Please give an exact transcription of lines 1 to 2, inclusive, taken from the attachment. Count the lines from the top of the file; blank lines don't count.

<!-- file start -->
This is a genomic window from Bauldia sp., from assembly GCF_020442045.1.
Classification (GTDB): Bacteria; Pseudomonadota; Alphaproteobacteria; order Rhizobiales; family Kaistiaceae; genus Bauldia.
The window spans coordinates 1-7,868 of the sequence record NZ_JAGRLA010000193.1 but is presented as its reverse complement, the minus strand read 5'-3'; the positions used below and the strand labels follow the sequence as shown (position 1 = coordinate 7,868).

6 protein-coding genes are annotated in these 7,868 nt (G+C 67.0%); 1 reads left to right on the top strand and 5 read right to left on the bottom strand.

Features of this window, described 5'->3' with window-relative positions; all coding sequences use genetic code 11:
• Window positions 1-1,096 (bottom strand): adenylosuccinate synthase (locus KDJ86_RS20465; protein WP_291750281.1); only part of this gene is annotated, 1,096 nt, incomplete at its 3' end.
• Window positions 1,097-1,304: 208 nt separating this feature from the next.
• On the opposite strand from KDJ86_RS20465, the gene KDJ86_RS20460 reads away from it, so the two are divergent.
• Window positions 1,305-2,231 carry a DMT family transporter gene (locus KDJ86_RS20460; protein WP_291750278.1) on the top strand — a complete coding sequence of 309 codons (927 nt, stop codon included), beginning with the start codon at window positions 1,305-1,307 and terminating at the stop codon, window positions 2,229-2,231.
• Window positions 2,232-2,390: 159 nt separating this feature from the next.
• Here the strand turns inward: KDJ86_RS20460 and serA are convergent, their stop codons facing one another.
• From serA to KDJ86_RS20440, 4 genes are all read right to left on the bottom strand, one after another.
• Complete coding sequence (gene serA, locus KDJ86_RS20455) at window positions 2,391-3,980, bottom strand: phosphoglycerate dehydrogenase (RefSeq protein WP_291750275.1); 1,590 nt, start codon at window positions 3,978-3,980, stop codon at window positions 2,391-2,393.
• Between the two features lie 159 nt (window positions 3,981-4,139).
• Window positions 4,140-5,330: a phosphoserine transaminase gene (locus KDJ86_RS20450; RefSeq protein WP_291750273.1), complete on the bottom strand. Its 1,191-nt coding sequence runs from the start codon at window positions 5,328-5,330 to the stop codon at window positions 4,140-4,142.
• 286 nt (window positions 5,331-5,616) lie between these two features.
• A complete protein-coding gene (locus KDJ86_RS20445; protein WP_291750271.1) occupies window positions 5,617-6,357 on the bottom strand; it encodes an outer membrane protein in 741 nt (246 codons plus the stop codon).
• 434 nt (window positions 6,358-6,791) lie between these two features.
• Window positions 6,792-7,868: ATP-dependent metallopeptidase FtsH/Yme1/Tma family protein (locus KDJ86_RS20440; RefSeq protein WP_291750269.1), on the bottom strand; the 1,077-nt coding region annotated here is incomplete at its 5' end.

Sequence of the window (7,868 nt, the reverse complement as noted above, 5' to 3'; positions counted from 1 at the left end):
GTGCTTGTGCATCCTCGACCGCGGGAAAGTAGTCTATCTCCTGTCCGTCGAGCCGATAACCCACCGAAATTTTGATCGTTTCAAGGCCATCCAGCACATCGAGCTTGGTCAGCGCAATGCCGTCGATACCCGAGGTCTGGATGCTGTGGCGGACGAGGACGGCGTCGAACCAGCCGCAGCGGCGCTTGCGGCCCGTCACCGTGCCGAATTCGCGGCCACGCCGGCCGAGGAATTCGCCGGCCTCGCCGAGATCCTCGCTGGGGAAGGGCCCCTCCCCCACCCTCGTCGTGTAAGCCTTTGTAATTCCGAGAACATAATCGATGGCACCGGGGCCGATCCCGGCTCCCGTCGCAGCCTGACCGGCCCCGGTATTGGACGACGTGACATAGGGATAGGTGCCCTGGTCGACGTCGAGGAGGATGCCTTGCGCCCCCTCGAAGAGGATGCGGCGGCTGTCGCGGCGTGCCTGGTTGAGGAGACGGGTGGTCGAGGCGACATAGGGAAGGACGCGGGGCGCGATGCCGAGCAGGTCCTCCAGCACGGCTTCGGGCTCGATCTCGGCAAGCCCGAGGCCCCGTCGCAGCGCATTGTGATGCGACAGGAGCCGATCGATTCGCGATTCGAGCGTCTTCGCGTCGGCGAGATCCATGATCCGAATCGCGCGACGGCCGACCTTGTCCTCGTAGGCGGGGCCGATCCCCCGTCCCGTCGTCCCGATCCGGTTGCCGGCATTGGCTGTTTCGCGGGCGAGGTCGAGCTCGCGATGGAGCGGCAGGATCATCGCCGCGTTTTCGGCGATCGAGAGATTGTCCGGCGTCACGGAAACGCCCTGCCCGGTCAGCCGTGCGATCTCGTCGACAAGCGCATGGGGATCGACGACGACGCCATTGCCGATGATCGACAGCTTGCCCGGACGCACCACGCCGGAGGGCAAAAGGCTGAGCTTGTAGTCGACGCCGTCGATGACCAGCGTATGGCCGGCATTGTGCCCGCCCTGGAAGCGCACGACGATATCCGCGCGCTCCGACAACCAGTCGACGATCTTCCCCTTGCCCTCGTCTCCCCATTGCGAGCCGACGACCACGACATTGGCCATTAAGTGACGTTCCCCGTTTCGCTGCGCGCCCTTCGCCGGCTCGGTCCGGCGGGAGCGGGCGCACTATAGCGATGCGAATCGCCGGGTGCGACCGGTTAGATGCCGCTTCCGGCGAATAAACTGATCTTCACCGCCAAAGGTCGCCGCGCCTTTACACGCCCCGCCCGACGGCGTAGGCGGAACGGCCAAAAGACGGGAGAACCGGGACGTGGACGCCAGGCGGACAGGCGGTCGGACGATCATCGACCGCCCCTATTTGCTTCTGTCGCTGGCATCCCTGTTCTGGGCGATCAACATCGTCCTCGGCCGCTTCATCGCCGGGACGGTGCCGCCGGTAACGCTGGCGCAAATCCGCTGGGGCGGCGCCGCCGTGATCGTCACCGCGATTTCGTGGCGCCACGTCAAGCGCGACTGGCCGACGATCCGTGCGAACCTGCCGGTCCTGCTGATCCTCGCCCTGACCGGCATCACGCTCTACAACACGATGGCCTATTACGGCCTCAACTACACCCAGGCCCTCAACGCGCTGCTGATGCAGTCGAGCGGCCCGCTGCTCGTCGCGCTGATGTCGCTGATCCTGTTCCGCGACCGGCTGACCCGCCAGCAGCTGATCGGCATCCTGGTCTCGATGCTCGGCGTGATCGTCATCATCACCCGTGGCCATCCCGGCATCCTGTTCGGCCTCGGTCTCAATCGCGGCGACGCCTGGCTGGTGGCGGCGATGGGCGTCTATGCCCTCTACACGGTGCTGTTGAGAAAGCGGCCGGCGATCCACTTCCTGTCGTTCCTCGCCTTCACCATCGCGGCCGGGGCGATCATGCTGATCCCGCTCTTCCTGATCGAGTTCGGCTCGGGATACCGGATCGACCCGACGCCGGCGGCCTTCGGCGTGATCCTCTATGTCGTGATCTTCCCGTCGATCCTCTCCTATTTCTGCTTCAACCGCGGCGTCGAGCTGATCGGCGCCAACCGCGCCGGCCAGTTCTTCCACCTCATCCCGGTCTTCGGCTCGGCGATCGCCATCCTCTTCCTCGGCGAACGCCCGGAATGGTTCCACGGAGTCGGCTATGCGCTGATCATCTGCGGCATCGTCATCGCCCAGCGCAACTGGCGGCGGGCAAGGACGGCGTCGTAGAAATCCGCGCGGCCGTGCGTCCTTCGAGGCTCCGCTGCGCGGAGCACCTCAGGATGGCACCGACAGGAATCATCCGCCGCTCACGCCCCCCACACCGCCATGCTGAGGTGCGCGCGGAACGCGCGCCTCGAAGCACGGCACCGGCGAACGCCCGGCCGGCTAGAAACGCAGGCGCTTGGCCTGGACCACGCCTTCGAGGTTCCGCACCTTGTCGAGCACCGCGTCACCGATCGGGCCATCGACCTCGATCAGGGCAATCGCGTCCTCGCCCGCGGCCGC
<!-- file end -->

This is a genomic window from Bauldia sp., from assembly GCF_020442045.1.
Classification (GTDB): Bacteria; Pseudomonadota; Alphaproteobacteria; order Rhizobiales; family Kaistiaceae; genus Bauldia.